If you’re part of the food industry, and a member of an organization that gathers people together to talk about food at conferences and events, invite some outsiders. When everyone in the room sees the world in the same way, progress is unlikely. It’s harder to believe people are greedy, or duplicitous or anti-science when you sit down together with a beer and discover you both like fishing, or Portugal or “Zoolander.”

Local Fresh non-GMO produce

Local Fresh non-GMO produce

That last one’s particularly important because it doesn’t cost anything to implement. It requires no particular expertise. It has no downside.

Which brings me to an important point about lists like this. Just as Gerald McGrew doesn’t have to worry about exactly how he’s going to get to Ka-Troo to capture his Proo, or how he’s going to feed it, or what kind of climate control it’s going to need, journalists playing “If I Ran the Zoo” don’t have to worry about what it’ll take to implement these changes, and they don’t have to live with the consequences.

I don’t run the zoo. And, although I’m not short on hubris, mine doesn’t extend to believing I can sit at my desk and give the people who do run the zoo a definitive guide to doing their jobs better. They are ideas, some of which have originated with people in a zoo-running capacity, and all of which have some mainstream buy-in. They are a starting point.

Here’s hoping that the new year brings us more constructive public debate, and progress on improving what and how we grow and eat.

Is GMO Pork the Future of Our Food?

Is GMO Pork the Future of Our Food?

Lorraine ChowNovember 4, 2015

U.S. consumers are already widely skeptical about genetically modified (GMO) crops, but could genetically modified meat ever make it onto our plates? CBC News reports that, in addition to GMO salmon, there are two different varieties of GMO pork that are currently in development, raising questions about the future of our food.

Genetically engineered animals are not approved for consumption anywhere in the world, not only because the public is wary, but also because the industry is a regulatory minefield. However, before turning to GMO pork, let’s first consider GMO salmon.

If the U.S. Food and Drug Administration (FDA) approves AquaBounty’s salmon, it will be the first GMO animal to enter the market. This salmon—engineered to grow twice the rate of its farmed counterpart—is heavily opposed by anti-GMO camps who have nicknamed the product “frankenfish,” because it’s made from genetic material of other fish, such as the ocean pout.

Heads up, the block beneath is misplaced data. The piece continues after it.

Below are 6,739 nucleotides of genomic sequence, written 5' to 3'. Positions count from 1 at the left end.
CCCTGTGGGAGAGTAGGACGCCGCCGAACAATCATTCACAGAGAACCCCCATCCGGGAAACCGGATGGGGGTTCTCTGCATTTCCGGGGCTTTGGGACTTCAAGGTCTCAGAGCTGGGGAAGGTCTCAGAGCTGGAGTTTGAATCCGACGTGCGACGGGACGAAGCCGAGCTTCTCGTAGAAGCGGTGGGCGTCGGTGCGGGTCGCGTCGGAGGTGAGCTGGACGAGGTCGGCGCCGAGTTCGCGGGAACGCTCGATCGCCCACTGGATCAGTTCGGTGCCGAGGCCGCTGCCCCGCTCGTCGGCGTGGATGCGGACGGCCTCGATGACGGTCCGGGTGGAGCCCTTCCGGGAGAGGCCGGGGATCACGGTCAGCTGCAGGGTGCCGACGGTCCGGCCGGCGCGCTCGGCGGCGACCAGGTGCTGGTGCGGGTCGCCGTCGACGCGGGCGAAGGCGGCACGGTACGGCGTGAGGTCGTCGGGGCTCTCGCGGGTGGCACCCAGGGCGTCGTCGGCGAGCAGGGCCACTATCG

Pork with DNA changed

In case you’re wondering if GMO salmon will ever become a meal option, the company has been knocking on the FDA’s doors for nearly 20 years for approval. Still, GMO salmon and all GMOs products alike have been championed by proponents and many scientific minds as a way to feed our planet’s growing population, to ensure food security and to promote species’ survival.

On to pork. There are two genetically modified pigs that have been designed to improve pork production, CBC reports.

First, researchers at the University of Edinburgh are developing a pig that is “edited” with a warthog gene to resist African swine fever, a horrific disease that has no vaccine and that has caused the widespread slaughter of pigs across eastern Europe. Researchers estimated that this GMO pig could be commercially viable within five to 10 years if approved by the FDA.

Second, at Seoul National University, researchers have developed a “double-muscled” pig. By editing a single gene, these pigs have leaner meat and have a higher yield of meat per animal. (You can see in the photo above that these animals have pronounced rear muscles). As Nature reported, these pigs are being aimed at the Chinese market, where demand for pork is increasing.

As CBC observed, in contrast to GMO salmon, “the pigs aren’t ‘transgenic’—that is, they don’t contain genes from other organisms. That makes them unlike some genetically modified crops already on the market, which may contain genes from organisms such as bacteria.”

The health and safety issues surrounding GMO pork were recently discussed on the Canadian radio program The Current.

Jayson Lusk, an agricultural economist at Oklahoma State University, said on the show that these researchers are making pigs “aimed at addressing what we’d all probably agree are important problems.”

“There are risks with these technologies—there are risks with every technology,” he said. “There are also risks with not approving these technologies.”

genetic alterations

genetic alterations

However, he noted that the general public is wary of GMO products.

“I don’t think it’s necessarily a fear of genetic engineering—it’s a fear of uncertainty,” he said.

As genetic tinkering with crops and animals advances, we’ll be seeing many more stories like these. Besides GMO pigs, New Zealand researchers have genetically engineered a cow that produces B-lactoglobulin-free milk, which causes allergies and digestive and respiratory reactions in infants. In Minnesota, scientists have also genetically modified cows without horns to reduce the risk of injury to farmers and other animals.